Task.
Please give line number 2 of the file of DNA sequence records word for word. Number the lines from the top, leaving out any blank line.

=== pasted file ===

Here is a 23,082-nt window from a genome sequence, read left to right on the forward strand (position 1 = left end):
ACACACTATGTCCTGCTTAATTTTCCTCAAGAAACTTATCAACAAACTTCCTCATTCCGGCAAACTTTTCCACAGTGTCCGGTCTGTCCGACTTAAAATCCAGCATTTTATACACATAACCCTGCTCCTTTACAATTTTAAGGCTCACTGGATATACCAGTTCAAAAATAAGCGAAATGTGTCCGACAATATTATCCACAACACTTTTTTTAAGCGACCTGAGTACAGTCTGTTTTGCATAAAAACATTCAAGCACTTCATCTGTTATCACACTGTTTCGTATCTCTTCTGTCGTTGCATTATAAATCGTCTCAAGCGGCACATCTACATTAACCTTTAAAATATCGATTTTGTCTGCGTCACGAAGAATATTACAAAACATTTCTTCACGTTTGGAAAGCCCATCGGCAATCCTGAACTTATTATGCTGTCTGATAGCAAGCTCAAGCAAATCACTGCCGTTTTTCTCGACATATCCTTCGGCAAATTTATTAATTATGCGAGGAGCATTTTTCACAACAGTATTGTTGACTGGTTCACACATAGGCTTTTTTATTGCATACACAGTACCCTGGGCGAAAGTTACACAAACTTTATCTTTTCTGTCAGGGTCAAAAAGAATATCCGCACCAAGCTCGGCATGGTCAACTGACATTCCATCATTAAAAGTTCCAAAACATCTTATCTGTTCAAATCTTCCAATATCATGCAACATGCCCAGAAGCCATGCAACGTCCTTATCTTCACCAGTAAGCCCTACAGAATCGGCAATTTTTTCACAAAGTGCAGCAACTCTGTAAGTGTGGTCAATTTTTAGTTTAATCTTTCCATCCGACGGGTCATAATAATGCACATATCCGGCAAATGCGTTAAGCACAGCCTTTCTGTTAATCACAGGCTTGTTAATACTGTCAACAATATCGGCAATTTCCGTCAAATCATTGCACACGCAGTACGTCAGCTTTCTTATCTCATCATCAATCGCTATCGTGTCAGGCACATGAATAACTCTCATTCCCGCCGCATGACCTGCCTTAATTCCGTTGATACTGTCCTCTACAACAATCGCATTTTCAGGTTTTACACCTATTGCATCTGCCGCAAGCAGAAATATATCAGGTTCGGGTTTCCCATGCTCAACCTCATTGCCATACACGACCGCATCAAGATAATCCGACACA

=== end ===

ACACACTATGTCCTGCTTAATTTTCCTCAAGAAACTTATCAACAAACTTCCTCATTCCGGCAAACTTTTCCACAGTGTCCGGTCTGTCCGACTTAAAATCCAGCATTTTATACACATAACCCTGCTCCTTTACAATTTTAAGGCTCACTGGATATACCAGTTCAAAAATAAGCGAAATGTGTCCGACAATATTATCCACAACACTTTTTTTAAGCGACCTGAGTACAGTCTGTTTTGCATAAAAACATTCAAGCACTTCATCTGTTATCACACTGTTTCGTATCTCTTCTGTCGTTGCATTATAAATCGTCTCAAGCGGCACATCTACATTAACCTTTAAAATATCGATTTTGTCTGCGTCACGAAGAATATTACAAAACATTTCTTCACGTTTGGAAAGCCCATCGGCAATCCTGAACTTATTATGCTGTCTGATAGCAAGCTCAAGCAAATCACTGCCGTTTTTCTCGACATATCCTTCGGCAAATTTATTAATTATGCGAGGAGCATTTTTCACAACAGTATTGTTGACTGGTTCACACATAGGCTTTTTTATTGCATACACAGTACCCTGGGCGAAAGTTACACAAACTTTATCTTTTCTGTCAGGGTCAAAAAGAATATCCGCACCAAGCTCGGCATGGTCAACTGACATTCCATCATTAAAAGTTCCAAAACATCTTATCTGTTCAAATCTTCCAATATCATGCAACATGCCCAGAAGCCATGCAACGTCCTTATCTTCACCAGTAAGCCCTACAGAATCGGCAATTTTTTCACAAAGTGCAGCAACTCTGTAAGTGTGGTCAATTTTTAGTTTAATCTTTCCATCCGACGGGTCATAATAATGCACATATCCGGCAAATGCGTTAAGCACAGCCTTTCTGTTAATCACAGGCTTGTTAATACTGTCAACAATATCGGCAATTTCCGTCAAATCATTGCACACGCAGTACGTCAGCTTTCTTATCTCATCATCAATCGCTATCGTGTCAGGCACATGAATAACTCTCATTCCCGCCGCATGACCTGCCTTAATTCCGTTGATACTGTCCTCTACAACAATCGCATTTTCAGGTTTTACACCTATTGCATCTGCCGCAAGCAGAAATATATCAGGTTCGGGTTTCCCATGCTCAACCTCATTGCCATACACGACCGCATCAAGATAATCCGACACA